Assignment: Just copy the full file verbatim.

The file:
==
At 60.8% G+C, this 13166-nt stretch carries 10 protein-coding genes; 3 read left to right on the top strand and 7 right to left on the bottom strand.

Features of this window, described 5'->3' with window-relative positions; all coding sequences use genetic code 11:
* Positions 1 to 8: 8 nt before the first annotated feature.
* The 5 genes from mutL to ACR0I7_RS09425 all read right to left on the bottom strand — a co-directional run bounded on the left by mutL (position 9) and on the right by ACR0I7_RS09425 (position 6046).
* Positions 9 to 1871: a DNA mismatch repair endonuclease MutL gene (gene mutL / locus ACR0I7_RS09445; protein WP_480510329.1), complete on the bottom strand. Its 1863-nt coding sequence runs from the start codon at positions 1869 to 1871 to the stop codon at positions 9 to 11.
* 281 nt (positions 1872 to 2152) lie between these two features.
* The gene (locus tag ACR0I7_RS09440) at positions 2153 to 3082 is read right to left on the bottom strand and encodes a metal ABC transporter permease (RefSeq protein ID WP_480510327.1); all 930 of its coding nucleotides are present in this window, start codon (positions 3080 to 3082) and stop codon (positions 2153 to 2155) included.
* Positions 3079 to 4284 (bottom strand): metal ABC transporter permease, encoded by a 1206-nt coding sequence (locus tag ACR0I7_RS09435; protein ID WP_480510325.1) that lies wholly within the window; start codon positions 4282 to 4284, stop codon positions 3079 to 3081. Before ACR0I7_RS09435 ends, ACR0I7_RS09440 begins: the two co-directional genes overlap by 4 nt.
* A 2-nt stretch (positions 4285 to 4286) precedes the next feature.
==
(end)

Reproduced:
At 60.8% G+C, this 13166-nt stretch carries 10 protein-coding genes; 3 read left to right on the top strand and 7 right to left on the bottom strand.

Features of this window, described 5'->3' with window-relative positions; all coding sequences use genetic code 11:
* Positions 1 to 8: 8 nt before the first annotated feature.
* The 5 genes from mutL to ACR0I7_RS09425 all read right to left on the bottom strand — a co-directional run bounded on the left by mutL (position 9) and on the right by ACR0I7_RS09425 (position 6046).
* Positions 9 to 1871: a DNA mismatch repair endonuclease MutL gene (gene mutL / locus ACR0I7_RS09445; protein WP_480510329.1), complete on the bottom strand. Its 1863-nt coding sequence runs from the start codon at positions 1869 to 1871 to the stop codon at positions 9 to 11.
* 281 nt (positions 1872 to 2152) lie between these two features.
* The gene (locus tag ACR0I7_RS09440) at positions 2153 to 3082 is read right to left on the bottom strand and encodes a metal ABC transporter permease (RefSeq protein ID WP_480510327.1); all 930 of its coding nucleotides are present in this window, start codon (positions 3080 to 3082) and stop codon (positions 2153 to 2155) included.
* Positions 3079 to 4284 (bottom strand): metal ABC transporter permease, encoded by a 1206-nt coding sequence (locus tag ACR0I7_RS09435; protein ID WP_480510325.1) that lies wholly within the window; start codon positions 4282 to 4284, stop codon positions 3079 to 3081. Before ACR0I7_RS09435 ends, ACR0I7_RS09440 begins: the two co-directional genes overlap by 4 nt.
* A 2-nt stretch (positions 4285 to 4286) precedes the next feature.